notre dame montreal

The End of the Journey

Sermon for Maundy Thursday preached by
The Reverend Dr Sam Cappleman
17th April 2003

In the gospel reading today we have described the story of Jesus washing the disciples' feet.

The funny thing is, it's a strange time to wash them. It's the middle of the evening, just as the meal was being served. Normally your feet would be washed when you'd just arrived, to clean the dust of the road off them. But in washing the disciple's feet in the way that He did, Jesus is giving us a graphic reminder of 2 key truths of the gospel story.

The first is that the life of the Messiah and the life of the disciples are inexorably coupled with the life of servant hood and service.

Normally it would be one of the menial servants who washed the guests feet - not tonight.

Tonight, Jesus took the role of a servant and washed His disciples' feet. Peter, as in other things, did not grasp what was going on until much later.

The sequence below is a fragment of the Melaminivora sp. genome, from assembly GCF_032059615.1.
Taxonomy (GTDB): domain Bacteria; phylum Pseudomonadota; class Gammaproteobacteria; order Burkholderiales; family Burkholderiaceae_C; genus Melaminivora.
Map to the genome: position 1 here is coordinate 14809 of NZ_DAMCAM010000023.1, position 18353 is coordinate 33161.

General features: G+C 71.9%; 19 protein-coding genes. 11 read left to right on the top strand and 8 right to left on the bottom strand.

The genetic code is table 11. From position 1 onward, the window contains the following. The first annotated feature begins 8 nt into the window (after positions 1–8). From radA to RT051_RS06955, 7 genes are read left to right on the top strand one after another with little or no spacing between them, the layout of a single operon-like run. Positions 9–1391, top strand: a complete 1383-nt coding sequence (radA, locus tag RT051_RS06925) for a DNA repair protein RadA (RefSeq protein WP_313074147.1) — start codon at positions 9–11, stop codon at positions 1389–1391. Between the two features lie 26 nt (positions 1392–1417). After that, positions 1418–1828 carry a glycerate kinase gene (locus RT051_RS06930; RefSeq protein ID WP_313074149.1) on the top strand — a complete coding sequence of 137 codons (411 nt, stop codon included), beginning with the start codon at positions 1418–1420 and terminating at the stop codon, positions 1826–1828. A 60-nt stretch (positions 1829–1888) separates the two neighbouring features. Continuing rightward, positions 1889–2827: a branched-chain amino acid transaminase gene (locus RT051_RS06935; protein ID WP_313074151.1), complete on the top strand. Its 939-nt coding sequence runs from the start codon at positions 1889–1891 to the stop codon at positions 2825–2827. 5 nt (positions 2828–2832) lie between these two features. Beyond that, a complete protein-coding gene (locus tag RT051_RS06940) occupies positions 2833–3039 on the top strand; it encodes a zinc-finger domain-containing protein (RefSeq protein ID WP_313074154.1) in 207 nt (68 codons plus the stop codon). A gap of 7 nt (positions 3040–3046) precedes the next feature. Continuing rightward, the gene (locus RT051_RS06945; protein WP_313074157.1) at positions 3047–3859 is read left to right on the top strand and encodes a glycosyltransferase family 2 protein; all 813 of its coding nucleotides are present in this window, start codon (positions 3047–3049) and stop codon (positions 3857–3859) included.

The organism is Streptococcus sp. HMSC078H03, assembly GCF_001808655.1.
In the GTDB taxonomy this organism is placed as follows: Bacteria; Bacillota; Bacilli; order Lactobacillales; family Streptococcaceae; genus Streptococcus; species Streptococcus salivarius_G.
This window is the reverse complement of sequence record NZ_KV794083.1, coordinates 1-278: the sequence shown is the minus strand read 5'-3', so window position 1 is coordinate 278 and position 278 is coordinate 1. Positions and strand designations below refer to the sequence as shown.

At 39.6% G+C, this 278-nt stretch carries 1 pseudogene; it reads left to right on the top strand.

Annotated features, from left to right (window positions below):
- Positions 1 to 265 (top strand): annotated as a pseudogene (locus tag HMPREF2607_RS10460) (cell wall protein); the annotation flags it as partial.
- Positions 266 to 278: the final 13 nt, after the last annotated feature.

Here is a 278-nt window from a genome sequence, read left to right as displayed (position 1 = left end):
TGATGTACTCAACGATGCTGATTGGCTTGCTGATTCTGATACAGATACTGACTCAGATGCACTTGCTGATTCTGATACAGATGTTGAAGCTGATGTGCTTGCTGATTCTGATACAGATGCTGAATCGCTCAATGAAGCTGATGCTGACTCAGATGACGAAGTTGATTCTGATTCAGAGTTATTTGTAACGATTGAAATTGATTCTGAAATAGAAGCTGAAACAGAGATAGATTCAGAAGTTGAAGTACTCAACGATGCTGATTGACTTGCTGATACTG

The other truth that Jesus demonstrates is that the journey is over. The journey they had been on together had come to an end. You washed people's feet at the end of the journey, and this was the end of the journey for them.

Jesus had loved His disciples over the last 3 years in many different ways, some of which are detailed on today's bible notes. But the journey was only part of the story. The importance of it was that it led to the cross.

All that Jesus had done for the disciples had been shaped and shadowed by the cross.

And now the journey was over because Jesus was in Jerusalem to come to the cross.

We're coming the end of a journey too. Our journey trough Lent. As we look to the Easter weekend our journey is over. And it has the same 2 themes as Jesus' journey to Jerusalem.

For all that we've done through Lent, the things we've given up, the things we've taken on, the Lent course, the things we haven't done, just coming to church through Lenten journey have all been done in the shadow of the cross.

All point us inexorably to the cross.

There is no other destination in Lent, the journey ends with the cross and ultimately the resurrection.

And in coming to the cross we're reminded of the other truth of discipleship: That the journey of Lent, the way of the cross, leads us to a life of service.

A life of service for Christ and a life of service for others. It's no coincidence that the passage this evening finishes with the words:

As I have loved you, so you must love one another

As individuals and as a church we're called to a life of service focused through the cross and empowered by the resurrection.

Bible Readings and Notes  for 17th April  2003

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